As President Joe Biden nears his 100th day in office, analysts are sizing up his initial months on the job — and finding hits and misses.
U.S.-Mexico border issues are the main thing that Biden is getting wrong or needs to work on, according to Larry Sabato, director of the University of Virginia’s Center for Politics. The 46th president’s administration has struggled to handle increasing numbers of migrants arriving at the border, leading to plenty of criticism from Republicans as well as Democrats and independents.
“It is the one major policy area where Americans already give him low grades,” Sabato told MarketWatch.
The Biden White House has made an effort to avoid describing the situation at the border as a “crisis.” Skirmishing over terminology is “evidence that what’s happening on the border has definitely tripped up the Biden administration,” said Matthew Continetti, a resident fellow at the American Enterprise Institute, a conservative-leaning think tank.
Another problem has been Biden’s handling of former President Donald Trump’s cap on refugees, according to Sarita McCoy Gregory, who chairs the department of political science and history at Hampton University in Virginia. Biden eventually said after pressure from allies that he plans to increase the cap by May 15.
“The Biden administration seemed to fumble by trying to sustain the low refugee ceiling put in place by the previous administration,” Gregory said.
In addition, she said, the administration still needs to work on college-affordability issues such as forgiveness of student loans.
On the foreign-policy front, AEI’s Continetti criticized Biden’s effort to convene talks with Iran about getting both countries back into, and into compliance with, a deal limiting Iran’s nuclear program, calling it a “rush into the negotiations” and warning the president could “give away too much.”
Thursday marks the 100th day since Biden’s inauguration on Jan. 20, though the milestone falls on Friday if counting full days on the job.
What Biden’s getting right
The COVID-19 pandemic and the economy are the two most important topics for most Americans, and so far people are pleased with Biden, Sabato said.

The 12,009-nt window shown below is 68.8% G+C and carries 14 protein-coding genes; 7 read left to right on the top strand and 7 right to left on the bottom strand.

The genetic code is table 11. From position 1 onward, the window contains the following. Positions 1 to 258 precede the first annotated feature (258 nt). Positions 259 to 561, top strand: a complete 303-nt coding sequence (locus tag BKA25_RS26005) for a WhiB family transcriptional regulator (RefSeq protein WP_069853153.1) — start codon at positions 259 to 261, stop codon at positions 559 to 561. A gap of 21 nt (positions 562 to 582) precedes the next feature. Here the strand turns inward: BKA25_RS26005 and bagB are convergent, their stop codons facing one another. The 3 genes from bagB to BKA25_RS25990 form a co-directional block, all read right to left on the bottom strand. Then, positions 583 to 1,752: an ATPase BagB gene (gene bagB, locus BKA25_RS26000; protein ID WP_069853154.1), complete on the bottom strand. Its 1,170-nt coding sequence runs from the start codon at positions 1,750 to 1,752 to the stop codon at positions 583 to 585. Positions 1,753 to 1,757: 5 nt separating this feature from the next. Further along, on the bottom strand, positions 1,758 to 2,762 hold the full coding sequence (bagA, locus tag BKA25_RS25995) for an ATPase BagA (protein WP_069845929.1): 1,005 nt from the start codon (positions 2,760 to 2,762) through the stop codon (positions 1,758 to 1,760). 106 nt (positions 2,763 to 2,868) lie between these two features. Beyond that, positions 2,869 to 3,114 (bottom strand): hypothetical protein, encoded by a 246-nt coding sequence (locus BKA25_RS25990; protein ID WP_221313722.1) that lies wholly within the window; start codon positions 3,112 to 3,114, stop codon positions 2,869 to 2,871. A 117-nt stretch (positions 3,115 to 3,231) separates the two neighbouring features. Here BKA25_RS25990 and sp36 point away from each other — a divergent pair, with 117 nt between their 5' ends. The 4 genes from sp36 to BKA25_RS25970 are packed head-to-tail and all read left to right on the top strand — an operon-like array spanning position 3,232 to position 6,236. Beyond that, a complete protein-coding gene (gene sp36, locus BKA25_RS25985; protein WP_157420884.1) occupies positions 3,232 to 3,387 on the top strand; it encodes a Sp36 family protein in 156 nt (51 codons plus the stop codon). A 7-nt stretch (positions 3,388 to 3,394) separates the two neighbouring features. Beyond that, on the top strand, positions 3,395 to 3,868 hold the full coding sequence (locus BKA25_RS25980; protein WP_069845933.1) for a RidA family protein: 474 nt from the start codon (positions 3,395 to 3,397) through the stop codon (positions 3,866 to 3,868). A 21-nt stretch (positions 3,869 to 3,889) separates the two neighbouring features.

There are hiccups with the nationwide vaccination program, but overall everyone “can finally see the light at the end of a very dark tunnel,” the University of Virginia scholar said. With the economy, there are some inflation concerns, but generally Biden is “looking good.”
Henrietta Treyz, director of economic policy at Veda Partners, said the Biden team has been “impressive” in getting a $1.9 trillion relief package enacted and putting a $2.3 trillion infrastructure plan on the path to becoming a reality later this year, even as Democrats just barely have control of the Senate and House.
His administration’s “disciplined approach to messaging” has led to two bills in a row “with over 70% approval ratings amongst the American public,” she said in an email. “I can’t recall a time in the last decade or more in which two [$2 trillion] pieces of legislation passed back-to-back with that kind of approval nationwide.”
AEI’s Continetti said Biden is “getting very good marks on his handling of the pandemic and the distribution of vaccine” and added that “just goes to show the power of bearing and persona.”
“His policies are not all that different from the Trump administration’s pandemic policies, but the way in which he communicates, the way that he models his own behavior — I think the public appreciates greatly,” Continetti said in an interview.
Sabato and Hampton’s Gregory also praised Biden’s bearing.
His administration has “conveyed a sense of caring and empathy for what ails the hearts of Americans,” Gregory said. She added that it has been “refreshing” to see Vice President Kamala Harris accompany the president and have featured speaking roles on many important issues.